If you have decided to build a private cloud desktop, these are the five steps that you should take: standardization, consolidation, virtualization, automation, and orchestration. All the thorough planning during each stage will improve the structure of your Cloud Desktop and help you find weaknesses as you move forward.

Standardization is the foundation and most important part of building private clouds. During this stage, you decide on the hardware and software components and simplify your infrastructure. Having a disparate structure will add more complexity and cost you more. It would be nearly impossible to justify multi-vendor products in your system. When going over the budget, avoid considering just the capital cost, instead look at the total cost, including the operating cost of multiple systems.

A common practice is to first build infrastructure in a pod design. This allows you to get results in a predictable cost model. With this approach, you can compute, and storage with a specific capacity is designed, along with cabling, rack layout, connectivity, and other aspects.

Consolidation is done once you have understood the system you are trying to build. This phase is simply about limiting the amount of managed equipment. Replace any outdated or low-performing equipment with advanced systems that match your needs.

Virtualization can be in terms of design and delivery model. Virtualization is required by almost every model, but not all of them. For instance, when working with the PaaS model, you don’t need server virtualization because the platform handles resource allocation by itself. SDN, a network virtualization technique, can be used to offer flexibility to your resources.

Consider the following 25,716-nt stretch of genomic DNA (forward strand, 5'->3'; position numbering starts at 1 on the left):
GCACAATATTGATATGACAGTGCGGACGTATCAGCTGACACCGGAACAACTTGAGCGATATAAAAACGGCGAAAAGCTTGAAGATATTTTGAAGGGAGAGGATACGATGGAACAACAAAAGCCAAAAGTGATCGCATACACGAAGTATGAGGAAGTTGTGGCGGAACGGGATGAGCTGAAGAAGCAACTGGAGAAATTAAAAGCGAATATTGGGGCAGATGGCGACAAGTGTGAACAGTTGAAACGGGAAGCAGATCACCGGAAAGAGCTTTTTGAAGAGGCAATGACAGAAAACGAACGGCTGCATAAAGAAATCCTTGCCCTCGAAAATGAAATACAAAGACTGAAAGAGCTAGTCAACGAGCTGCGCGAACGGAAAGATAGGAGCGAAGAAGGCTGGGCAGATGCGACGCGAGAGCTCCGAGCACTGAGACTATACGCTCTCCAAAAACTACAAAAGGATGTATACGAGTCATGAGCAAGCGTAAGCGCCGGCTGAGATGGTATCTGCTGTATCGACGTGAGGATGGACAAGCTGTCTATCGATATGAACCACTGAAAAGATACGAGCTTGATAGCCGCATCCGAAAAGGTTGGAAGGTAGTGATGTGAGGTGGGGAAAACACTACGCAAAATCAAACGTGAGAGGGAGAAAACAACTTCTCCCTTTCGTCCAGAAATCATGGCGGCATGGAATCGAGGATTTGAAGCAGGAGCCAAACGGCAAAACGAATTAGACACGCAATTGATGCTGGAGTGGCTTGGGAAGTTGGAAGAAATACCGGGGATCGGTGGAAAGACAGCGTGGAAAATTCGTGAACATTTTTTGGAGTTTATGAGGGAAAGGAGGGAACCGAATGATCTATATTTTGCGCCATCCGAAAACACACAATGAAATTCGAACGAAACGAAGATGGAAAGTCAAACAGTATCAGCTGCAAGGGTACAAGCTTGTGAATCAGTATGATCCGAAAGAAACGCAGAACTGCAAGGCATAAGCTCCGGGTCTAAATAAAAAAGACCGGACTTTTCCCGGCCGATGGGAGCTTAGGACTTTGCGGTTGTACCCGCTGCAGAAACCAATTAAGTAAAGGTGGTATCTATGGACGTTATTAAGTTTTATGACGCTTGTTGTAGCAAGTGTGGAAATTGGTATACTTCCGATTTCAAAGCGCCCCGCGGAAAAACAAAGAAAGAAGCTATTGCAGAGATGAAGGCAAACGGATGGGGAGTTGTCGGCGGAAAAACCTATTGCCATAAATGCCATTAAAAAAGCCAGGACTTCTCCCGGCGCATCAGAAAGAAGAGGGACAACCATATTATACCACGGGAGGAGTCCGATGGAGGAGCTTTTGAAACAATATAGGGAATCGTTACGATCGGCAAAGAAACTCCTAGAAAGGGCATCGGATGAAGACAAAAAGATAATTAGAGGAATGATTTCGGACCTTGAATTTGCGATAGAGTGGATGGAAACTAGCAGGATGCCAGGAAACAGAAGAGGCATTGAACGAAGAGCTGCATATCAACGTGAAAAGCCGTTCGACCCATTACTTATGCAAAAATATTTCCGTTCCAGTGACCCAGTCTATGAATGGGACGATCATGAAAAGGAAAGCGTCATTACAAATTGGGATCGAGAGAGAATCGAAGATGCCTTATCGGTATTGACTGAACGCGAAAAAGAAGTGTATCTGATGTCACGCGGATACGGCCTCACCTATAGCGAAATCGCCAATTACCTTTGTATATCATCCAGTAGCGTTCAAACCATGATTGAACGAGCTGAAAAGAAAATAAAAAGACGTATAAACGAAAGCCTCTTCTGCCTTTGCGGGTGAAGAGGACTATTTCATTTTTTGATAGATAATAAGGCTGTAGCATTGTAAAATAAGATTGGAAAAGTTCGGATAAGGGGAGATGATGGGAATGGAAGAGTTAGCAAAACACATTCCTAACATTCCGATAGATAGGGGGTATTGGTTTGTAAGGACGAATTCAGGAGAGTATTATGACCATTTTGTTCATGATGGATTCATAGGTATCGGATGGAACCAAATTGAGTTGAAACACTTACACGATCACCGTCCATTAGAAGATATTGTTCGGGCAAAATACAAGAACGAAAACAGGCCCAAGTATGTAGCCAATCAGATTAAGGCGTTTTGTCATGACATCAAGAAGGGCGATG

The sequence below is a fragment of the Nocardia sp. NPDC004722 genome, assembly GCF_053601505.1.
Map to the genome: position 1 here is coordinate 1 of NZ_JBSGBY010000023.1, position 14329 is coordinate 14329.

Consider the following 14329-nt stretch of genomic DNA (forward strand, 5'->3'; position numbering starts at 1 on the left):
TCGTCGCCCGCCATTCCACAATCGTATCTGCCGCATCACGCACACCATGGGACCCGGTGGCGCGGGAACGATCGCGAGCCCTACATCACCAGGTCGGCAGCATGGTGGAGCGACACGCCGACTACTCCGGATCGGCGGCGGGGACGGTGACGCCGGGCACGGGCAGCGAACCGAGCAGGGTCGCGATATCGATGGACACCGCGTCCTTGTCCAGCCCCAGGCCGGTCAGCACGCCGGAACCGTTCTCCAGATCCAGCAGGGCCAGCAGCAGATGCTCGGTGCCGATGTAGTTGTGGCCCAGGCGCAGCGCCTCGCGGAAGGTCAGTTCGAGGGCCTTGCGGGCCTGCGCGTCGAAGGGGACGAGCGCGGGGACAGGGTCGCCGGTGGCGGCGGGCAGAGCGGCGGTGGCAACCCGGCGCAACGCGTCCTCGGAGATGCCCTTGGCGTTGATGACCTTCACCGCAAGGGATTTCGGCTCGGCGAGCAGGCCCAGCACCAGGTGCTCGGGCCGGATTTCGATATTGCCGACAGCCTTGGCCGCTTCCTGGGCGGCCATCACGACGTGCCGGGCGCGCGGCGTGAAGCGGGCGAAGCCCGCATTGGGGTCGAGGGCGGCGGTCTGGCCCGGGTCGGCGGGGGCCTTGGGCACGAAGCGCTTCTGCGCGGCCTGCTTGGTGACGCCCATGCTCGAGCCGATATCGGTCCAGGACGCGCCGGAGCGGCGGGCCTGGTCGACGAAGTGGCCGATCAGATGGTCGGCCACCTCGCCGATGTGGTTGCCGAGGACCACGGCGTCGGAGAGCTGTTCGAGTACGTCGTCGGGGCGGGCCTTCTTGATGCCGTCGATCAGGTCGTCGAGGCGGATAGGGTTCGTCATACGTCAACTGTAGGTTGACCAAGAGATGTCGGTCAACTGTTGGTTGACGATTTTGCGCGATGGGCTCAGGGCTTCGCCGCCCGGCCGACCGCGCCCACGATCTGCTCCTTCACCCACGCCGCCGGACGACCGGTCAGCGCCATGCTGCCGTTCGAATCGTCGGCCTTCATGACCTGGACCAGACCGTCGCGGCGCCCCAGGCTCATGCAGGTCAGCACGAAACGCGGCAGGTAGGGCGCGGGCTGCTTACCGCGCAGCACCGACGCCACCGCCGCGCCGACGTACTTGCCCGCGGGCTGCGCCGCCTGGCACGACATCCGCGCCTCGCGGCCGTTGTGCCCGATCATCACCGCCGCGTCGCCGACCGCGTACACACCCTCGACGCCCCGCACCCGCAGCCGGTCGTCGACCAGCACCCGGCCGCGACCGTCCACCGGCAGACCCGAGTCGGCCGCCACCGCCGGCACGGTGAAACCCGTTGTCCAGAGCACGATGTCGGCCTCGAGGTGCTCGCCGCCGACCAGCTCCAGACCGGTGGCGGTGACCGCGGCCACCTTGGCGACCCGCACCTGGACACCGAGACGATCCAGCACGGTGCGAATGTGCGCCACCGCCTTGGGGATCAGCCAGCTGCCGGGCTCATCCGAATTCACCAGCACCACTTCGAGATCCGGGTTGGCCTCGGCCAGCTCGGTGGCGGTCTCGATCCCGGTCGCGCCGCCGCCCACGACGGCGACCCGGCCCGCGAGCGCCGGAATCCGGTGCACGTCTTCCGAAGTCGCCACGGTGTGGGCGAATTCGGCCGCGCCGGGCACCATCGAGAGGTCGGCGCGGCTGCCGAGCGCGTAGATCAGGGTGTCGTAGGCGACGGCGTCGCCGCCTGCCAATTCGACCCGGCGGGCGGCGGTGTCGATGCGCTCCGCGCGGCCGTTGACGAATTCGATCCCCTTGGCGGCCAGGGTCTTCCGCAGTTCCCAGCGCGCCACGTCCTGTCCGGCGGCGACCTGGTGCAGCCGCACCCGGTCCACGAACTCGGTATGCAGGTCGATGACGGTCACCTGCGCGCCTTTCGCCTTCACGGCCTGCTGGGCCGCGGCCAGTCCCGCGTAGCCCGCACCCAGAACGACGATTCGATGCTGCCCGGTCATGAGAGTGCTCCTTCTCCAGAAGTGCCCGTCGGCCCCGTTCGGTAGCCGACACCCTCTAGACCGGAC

Keep the TCO in mind during the standardization phase, and not be fooled by the CAPEX arguments.

Automation shifts your concern from choosing the right system to modifying IT processes. The goal is to automate the repetitive tasks of your system. It frees your IT staff so they can focus on more important tasks, such as development and deployment. The toolset you choose will impact the consolidation and standardization phase.

Not every product will work well with the hardware, and this is where your standardization will pay off. The more standardized your environment is, the less you worry about custom integration points. In some cases, proper standardization can eliminate custom integration points altogether.

Orchestration is the last stage of setting up a private cloud desktop. It provides the concept of “self-service” in a cloud architecture. There are two important things that you would want, a service catalog and a self-service portal. The orchestration product you choose should offer the trackback feature as well.

Most orchestration products come as a complete suite rather than a single product. These separate components can be due to the multiple acquisitions by the vendor or were developed by businesses, or they might have recently started working together as a complete system. Before purchasing the product, assess its maturity and integration.

Hardware and software are a part of building a Cloud Desktop and could be the easiest phase, as some people say. But, outlining an approach can keep them this way. As you move forward, don’t leave behind people and process as a part of your deployment.